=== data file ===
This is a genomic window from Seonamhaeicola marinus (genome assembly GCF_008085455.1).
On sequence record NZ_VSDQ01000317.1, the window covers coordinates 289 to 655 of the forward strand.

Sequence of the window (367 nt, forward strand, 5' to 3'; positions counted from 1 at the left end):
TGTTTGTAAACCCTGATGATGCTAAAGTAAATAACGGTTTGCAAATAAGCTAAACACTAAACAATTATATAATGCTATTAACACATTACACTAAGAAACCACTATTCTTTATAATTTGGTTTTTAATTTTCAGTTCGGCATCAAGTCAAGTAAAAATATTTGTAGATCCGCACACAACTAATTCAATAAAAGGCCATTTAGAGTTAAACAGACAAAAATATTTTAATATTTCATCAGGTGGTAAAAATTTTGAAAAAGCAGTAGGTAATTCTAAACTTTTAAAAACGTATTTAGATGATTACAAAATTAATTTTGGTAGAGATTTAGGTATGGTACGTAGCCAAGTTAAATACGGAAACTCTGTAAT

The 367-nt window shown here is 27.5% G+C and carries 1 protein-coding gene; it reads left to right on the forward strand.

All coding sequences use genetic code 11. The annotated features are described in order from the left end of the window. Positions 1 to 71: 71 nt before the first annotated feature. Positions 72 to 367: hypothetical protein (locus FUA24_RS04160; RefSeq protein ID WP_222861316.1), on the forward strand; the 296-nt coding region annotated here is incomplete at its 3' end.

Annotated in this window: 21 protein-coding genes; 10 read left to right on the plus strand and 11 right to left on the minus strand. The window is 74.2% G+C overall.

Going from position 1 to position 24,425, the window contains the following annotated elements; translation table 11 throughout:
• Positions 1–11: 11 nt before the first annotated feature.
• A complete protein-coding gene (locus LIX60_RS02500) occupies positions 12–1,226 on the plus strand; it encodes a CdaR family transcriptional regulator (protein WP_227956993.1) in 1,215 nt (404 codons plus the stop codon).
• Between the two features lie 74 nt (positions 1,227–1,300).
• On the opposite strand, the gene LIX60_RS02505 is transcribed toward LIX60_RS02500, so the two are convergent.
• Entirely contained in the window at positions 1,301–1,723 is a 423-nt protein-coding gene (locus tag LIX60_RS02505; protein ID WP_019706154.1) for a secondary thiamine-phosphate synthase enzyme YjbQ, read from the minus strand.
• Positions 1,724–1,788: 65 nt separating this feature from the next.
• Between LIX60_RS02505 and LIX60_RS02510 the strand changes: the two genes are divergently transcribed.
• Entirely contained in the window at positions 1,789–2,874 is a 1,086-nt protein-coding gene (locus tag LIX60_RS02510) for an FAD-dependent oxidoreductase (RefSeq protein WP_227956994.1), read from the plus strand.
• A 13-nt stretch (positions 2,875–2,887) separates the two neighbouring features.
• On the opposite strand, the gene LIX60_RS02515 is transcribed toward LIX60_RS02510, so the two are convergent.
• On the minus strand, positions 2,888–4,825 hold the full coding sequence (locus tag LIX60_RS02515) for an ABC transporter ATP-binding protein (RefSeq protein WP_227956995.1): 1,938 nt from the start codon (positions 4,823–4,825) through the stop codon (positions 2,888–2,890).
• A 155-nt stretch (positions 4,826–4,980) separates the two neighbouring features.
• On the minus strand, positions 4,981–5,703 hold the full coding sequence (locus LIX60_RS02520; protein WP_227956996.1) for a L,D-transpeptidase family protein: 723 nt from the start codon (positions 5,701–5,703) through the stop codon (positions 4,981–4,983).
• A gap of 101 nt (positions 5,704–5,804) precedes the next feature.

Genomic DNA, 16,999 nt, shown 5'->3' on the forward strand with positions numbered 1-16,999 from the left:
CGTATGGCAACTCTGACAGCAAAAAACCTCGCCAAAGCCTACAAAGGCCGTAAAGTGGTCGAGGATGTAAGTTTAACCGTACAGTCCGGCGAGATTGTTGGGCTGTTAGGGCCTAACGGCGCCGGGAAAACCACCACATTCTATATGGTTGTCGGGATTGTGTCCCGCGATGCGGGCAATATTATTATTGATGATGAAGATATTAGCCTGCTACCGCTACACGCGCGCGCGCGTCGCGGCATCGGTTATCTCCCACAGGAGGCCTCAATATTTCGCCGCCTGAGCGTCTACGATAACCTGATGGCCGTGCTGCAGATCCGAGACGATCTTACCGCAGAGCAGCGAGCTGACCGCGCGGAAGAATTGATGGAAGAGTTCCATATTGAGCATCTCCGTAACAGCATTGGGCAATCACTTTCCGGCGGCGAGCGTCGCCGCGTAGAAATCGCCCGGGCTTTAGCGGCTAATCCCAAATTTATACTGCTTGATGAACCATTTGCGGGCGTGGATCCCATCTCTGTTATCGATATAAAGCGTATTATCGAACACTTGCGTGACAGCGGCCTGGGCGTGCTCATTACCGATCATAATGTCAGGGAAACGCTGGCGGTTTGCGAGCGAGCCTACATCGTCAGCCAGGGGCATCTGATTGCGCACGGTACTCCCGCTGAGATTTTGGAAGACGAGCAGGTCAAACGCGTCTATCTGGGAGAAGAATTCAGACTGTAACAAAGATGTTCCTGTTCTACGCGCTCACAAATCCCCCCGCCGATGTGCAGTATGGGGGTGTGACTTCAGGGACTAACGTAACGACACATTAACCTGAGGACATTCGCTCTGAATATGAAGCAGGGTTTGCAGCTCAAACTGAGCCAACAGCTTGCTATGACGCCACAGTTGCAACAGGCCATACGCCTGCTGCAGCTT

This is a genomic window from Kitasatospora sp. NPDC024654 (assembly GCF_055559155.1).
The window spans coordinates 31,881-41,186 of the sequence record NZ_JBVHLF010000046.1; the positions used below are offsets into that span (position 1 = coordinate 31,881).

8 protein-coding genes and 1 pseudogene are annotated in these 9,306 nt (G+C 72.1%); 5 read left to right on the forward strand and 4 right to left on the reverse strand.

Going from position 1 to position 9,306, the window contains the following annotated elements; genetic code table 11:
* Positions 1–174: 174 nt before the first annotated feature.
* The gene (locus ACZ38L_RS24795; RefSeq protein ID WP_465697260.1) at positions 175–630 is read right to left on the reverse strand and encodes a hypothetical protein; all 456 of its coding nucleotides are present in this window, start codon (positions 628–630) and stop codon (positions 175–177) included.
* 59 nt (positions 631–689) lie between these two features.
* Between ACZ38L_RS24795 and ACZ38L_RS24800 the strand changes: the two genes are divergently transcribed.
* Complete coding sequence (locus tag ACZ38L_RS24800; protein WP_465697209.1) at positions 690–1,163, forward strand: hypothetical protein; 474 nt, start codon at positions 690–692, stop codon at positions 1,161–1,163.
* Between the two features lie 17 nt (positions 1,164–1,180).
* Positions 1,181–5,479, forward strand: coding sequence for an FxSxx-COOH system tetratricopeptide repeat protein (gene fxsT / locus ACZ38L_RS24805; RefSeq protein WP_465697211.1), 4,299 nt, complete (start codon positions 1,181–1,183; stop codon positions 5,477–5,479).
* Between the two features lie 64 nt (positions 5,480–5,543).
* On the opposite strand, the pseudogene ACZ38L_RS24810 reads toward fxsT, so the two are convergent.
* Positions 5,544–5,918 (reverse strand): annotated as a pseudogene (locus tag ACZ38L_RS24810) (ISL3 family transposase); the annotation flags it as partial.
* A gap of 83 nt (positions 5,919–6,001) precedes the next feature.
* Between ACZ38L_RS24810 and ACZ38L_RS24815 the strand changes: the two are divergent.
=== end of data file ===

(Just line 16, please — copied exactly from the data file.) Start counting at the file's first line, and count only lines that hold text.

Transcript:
• Entirely contained in the window at positions 1,789–2,874 is a 1,086-nt protein-coding gene (locus tag LIX60_RS02510) for an FAD-dependent oxidoreductase (RefSeq protein WP_227956994.1), read from the plus strand.